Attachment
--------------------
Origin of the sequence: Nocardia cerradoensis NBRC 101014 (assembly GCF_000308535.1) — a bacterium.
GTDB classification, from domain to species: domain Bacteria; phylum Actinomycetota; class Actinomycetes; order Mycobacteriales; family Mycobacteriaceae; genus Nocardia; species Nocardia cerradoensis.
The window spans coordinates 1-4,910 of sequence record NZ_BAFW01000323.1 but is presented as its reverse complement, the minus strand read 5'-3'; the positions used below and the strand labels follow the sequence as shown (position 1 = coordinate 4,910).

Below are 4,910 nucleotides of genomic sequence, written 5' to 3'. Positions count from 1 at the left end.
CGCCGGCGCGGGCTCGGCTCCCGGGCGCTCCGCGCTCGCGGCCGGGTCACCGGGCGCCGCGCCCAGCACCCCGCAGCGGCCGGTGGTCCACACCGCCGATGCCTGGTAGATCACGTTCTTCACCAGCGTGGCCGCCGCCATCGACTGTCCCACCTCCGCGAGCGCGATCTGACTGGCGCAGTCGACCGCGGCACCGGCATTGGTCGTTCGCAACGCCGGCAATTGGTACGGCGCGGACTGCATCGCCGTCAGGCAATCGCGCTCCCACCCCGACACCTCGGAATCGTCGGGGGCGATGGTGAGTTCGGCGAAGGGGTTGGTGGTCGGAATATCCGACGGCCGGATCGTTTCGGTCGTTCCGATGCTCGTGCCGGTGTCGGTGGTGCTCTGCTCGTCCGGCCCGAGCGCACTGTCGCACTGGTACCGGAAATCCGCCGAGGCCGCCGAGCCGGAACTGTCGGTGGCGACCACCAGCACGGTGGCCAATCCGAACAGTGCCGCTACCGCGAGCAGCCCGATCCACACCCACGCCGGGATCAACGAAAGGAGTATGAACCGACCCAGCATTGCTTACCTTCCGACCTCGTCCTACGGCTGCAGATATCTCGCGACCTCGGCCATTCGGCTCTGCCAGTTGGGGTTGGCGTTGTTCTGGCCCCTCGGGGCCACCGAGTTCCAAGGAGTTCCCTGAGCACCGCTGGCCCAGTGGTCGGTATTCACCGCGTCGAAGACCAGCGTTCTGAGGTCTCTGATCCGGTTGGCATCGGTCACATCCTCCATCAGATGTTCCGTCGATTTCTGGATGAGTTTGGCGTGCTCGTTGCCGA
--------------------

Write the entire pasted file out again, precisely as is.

Origin of the sequence: Nocardia cerradoensis NBRC 101014 (assembly GCF_000308535.1) — a bacterium.
GTDB classification, from domain to species: domain Bacteria; phylum Actinomycetota; class Actinomycetes; order Mycobacteriales; family Mycobacteriaceae; genus Nocardia; species Nocardia cerradoensis.
The window spans coordinates 1-4,910 of sequence record NZ_BAFW01000323.1 but is presented as its reverse complement, the minus strand read 5'-3'; the positions used below and the strand labels follow the sequence as shown (position 1 = coordinate 4,910).

Below are 4,910 nucleotides of genomic sequence, written 5' to 3'. Positions count from 1 at the left end.
CGCCGGCGCGGGCTCGGCTCCCGGGCGCTCCGCGCTCGCGGCCGGGTCACCGGGCGCCGCGCCCAGCACCCCGCAGCGGCCGGTGGTCCACACCGCCGATGCCTGGTAGATCACGTTCTTCACCAGCGTGGCCGCCGCCATCGACTGTCCCACCTCCGCGAGCGCGATCTGACTGGCGCAGTCGACCGCGGCACCGGCATTGGTCGTTCGCAACGCCGGCAATTGGTACGGCGCGGACTGCATCGCCGTCAGGCAATCGCGCTCCCACCCCGACACCTCGGAATCGTCGGGGGCGATGGTGAGTTCGGCGAAGGGGTTGGTGGTCGGAATATCCGACGGCCGGATCGTTTCGGTCGTTCCGATGCTCGTGCCGGTGTCGGTGGTGCTCTGCTCGTCCGGCCCGAGCGCACTGTCGCACTGGTACCGGAAATCCGCCGAGGCCGCCGAGCCGGAACTGTCGGTGGCGACCACCAGCACGGTGGCCAATCCGAACAGTGCCGCTACCGCGAGCAGCCCGATCCACACCCACGCCGGGATCAACGAAAGGAGTATGAACCGACCCAGCATTGCTTACCTTCCGACCTCGTCCTACGGCTGCAGATATCTCGCGACCTCGGCCATTCGGCTCTGCCAGTTGGGGTTGGCGTTGTTCTGGCCCCTCGGGGCCACCGAGTTCCAAGGAGTTCCCTGAGCACCGCTGGCCCAGTGGTCGGTATTCACCGCGTCGAAGACCAGCGTTCTGAGGTCTCTGATCCGGTTGGCATCGGTCACATCCTCCATCAGATGTTCCGTCGATTTCTGGATGAGTTTGGCGTGCTCGTTGCCGA